Some factors behind the urge to return to your roots in Jamaica

The content originally appeared on: Jamaica News Loop News

Colin Garvey, a grandson of Jamaica’s first National Hero Marcus Garvey, is among Jamaicans now living in the diaspora who have expressed the view that the time is ripe for returning home to live in Jamaica, their native land.

Garvey, who now calls Austin, Texas home, was among the over 1,200 delegates in attendance at the 10th Biennial Jamaica Diaspora Conference at the Montego Bay Convention Centre in St James from June 17 to 19.

“I want to move back here. I came down with my mom who is now with her aunt out in Whitehouse,[Westmoreland]. So I want to see if I can build a house for her down here and then she come down here and then at least I can come,” Garvey said.

A motorcycle sporting enthusiasts, Garvey joked that the only factor which would deter him from returning back home was if he could find no track to facilitate riding his sports motorcycle.

“I am a very active individual (who is) used to race bikes and all of that. The only thing (I) am worried about is, do I have space where I can ride my sports motorcycle? We have a F1 track in Austin. If somebody can find a track that I can ride my motorcycle, it’s a done deal,” he quipped.

For Charmaine Dixon, another delegate at the conference, the current stable state of the Jamaican economy is among the factors why she is ready to return to her homeland.

Charmaine Dixon

“We no longer have to run away to find something good. Like Mr Holness says, Wakanda right here and we see it and the economy is growing, so do not let the other-non Jamaicans profit off Jamaica.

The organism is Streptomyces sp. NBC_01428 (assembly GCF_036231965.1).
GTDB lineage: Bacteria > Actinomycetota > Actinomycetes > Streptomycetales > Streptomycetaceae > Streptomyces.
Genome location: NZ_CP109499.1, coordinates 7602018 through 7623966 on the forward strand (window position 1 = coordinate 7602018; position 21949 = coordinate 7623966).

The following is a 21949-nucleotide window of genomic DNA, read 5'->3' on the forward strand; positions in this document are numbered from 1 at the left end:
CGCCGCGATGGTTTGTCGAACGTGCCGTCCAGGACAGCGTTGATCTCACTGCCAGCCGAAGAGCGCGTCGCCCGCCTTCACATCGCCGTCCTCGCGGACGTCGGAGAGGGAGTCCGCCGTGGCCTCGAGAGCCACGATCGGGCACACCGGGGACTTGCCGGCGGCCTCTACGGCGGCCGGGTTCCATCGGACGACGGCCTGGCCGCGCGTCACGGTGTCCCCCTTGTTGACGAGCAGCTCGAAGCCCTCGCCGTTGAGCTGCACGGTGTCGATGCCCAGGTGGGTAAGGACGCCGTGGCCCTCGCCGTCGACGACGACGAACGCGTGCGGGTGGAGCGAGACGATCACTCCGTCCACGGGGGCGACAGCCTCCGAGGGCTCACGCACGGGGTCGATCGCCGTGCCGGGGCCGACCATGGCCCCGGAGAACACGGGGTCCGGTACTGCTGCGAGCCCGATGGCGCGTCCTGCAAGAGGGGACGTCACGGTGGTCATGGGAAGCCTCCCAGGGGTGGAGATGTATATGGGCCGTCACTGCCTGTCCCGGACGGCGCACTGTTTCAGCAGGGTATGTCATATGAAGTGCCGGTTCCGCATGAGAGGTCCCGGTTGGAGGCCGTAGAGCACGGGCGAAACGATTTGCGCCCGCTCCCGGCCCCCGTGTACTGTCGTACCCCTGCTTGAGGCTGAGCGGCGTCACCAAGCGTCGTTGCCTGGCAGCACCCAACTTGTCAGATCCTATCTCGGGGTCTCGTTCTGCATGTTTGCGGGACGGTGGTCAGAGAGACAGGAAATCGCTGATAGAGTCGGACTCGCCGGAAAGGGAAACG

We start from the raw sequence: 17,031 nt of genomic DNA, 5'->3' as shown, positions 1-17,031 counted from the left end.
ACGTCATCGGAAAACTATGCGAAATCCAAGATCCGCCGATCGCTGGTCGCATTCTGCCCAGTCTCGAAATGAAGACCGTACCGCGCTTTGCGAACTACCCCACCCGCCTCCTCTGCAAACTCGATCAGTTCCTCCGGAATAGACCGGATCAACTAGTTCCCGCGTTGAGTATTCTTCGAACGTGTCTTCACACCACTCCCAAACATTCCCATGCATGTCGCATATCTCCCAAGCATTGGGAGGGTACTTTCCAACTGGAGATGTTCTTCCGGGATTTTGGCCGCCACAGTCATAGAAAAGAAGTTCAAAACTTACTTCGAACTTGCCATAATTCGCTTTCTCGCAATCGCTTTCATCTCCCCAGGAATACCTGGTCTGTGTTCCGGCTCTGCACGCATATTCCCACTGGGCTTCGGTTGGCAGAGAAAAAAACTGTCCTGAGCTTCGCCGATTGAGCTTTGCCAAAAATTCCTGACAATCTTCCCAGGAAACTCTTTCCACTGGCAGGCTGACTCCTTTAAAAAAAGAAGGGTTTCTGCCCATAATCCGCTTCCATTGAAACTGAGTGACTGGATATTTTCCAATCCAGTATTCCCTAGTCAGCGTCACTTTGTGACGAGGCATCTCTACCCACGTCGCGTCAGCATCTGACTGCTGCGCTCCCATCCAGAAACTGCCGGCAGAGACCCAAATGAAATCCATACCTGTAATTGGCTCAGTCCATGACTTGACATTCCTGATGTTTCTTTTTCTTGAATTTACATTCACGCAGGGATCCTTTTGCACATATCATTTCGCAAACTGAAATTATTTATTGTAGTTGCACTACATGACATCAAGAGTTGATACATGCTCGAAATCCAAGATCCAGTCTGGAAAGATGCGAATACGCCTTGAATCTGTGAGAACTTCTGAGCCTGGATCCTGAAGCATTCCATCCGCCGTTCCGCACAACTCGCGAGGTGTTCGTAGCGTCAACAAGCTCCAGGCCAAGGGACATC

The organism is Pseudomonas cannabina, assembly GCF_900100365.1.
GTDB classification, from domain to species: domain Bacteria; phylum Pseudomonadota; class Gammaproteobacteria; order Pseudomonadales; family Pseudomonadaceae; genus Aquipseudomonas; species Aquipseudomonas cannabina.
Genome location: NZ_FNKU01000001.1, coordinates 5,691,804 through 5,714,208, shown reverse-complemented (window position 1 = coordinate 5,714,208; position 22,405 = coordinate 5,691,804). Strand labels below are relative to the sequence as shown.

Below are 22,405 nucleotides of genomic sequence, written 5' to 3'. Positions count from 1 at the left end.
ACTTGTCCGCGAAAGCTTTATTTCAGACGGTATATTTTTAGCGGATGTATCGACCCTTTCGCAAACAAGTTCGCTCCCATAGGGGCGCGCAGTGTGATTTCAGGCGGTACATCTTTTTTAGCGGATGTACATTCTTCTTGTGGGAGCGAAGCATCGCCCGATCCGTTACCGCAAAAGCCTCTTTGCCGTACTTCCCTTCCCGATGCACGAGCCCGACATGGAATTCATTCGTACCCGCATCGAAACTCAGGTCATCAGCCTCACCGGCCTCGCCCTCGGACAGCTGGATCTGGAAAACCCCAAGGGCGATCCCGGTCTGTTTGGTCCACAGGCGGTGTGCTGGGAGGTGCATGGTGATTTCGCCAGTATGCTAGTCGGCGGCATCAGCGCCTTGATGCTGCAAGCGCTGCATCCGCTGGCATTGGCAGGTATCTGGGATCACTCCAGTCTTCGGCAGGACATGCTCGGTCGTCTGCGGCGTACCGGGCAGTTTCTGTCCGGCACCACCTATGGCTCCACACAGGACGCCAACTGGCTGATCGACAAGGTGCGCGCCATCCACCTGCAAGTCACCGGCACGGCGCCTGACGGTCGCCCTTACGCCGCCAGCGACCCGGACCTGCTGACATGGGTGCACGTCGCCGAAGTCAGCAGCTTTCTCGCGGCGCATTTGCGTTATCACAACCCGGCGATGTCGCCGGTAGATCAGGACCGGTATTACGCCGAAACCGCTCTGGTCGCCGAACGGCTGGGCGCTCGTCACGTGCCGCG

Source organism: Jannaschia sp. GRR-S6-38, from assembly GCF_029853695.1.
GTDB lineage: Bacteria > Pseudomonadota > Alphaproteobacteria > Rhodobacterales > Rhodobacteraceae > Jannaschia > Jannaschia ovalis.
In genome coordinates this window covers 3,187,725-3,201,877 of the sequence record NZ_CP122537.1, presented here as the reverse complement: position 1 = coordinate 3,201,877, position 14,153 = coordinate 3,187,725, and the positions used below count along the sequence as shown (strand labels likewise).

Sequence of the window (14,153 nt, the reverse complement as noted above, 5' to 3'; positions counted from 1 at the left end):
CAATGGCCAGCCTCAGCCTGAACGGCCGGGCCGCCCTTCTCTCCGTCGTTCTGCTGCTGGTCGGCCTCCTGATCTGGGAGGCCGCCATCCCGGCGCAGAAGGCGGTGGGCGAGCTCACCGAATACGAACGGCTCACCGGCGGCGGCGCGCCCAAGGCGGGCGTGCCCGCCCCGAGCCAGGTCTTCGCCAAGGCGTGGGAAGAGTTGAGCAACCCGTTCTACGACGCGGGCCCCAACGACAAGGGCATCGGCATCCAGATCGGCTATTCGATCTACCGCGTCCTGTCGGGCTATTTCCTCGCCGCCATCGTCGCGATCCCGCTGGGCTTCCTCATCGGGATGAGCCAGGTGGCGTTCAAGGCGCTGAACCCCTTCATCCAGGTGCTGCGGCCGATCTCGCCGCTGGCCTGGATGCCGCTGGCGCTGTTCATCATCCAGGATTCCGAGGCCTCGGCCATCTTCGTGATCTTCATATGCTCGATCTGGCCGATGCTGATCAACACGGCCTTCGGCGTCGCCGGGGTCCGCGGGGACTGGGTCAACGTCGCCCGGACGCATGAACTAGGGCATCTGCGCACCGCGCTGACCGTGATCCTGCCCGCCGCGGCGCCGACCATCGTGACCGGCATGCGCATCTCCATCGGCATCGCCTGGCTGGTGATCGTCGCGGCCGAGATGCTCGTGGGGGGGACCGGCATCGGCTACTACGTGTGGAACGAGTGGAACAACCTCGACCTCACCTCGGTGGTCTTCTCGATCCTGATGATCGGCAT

“I am glad that they are building roads, I am glad that they we are learning to speak Español and all of that languages. We have to remember that it’s Jamaica first,” Dixon argued.

Additionally, Dixon highlighted that she feels safer to live in Jamaica even with reports of a high crime rate, rather than in America where she now resides.

“I feel safer in Jamaica than I do in the (United) States, specifically (because of) the political tension, January 6th. Right now it is kind of tense and I have children, I have young black boys and I just see things in my particular community where they hanging the flag upside down or they getting very aggressive with people of colour.

“So I would come back to Jamaica. I am making moves right now to come back to Jamaica. I love the prosperity that’s here, even with the bad news that people are putting out on YouTube.

Deputy Prime Minister and Minister of National Security, Dr Horace Chang (right), enjoying a game of dominoes with members of the diaspora at the Ministry of National Security booth at the exhibition hall during  the 10th Biennial Jamaica Diaspora Conference at Montego Bay Convention Centre on Wednesday. Among those engaged is Minister of Foreign Affairs and Foreign Trade, Senator Kamina Johnson Smith (second right).

“But social media is wonderful down here in Jamaica. You have the opportunity to invest, you have the opportunity to be an entrepreneur, and I think that is what a lot of people and myself are seeing.

“We bringing back what we learn a foreign and we are bringing it back a yard. So I want to come back home very, very much seeing the progress here. If we work together, the prime minister said we can break that cycle if we are positive, if we are productive, if we feed the youths and we take care of the elderly, we will be extra ‘criss’, extra nice,” she stated.

Dixon expressed that even the younger generation wants to return home now.

“My generation, the Generation X, there is a need now to come back home. In the 70s, everybody was running here (America), running to Canada, running to England. But I notice that the younger generation. And more and more people in their 30s are looking to come back to Jamaica because they see the opportunities,” she said.